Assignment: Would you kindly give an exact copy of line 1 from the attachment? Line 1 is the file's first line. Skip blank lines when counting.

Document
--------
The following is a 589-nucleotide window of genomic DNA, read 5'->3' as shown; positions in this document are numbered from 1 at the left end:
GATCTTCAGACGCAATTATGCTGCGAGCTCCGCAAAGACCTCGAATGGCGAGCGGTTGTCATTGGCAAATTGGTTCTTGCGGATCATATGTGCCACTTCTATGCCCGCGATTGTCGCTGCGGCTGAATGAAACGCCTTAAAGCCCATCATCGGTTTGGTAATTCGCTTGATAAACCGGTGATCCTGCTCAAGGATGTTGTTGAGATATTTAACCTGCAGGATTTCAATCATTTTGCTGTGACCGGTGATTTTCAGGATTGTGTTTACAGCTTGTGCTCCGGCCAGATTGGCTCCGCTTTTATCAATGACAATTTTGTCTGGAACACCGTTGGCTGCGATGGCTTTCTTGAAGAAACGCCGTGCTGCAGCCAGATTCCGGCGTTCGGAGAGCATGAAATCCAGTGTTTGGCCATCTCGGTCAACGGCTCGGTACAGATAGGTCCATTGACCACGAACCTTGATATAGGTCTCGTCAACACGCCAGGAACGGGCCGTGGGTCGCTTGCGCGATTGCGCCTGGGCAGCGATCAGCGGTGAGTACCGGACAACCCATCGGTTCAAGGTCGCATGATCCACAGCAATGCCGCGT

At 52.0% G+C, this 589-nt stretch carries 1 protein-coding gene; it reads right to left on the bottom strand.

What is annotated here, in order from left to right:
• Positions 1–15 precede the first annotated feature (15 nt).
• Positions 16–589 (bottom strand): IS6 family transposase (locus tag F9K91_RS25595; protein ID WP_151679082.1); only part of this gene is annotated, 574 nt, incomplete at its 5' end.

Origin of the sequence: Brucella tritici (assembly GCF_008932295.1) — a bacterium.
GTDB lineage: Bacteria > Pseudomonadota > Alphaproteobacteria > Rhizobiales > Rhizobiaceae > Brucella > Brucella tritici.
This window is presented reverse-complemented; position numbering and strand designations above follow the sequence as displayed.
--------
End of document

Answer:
The following is a 589-nucleotide window of genomic DNA, read 5'->3' as shown; positions in this document are numbered from 1 at the left end: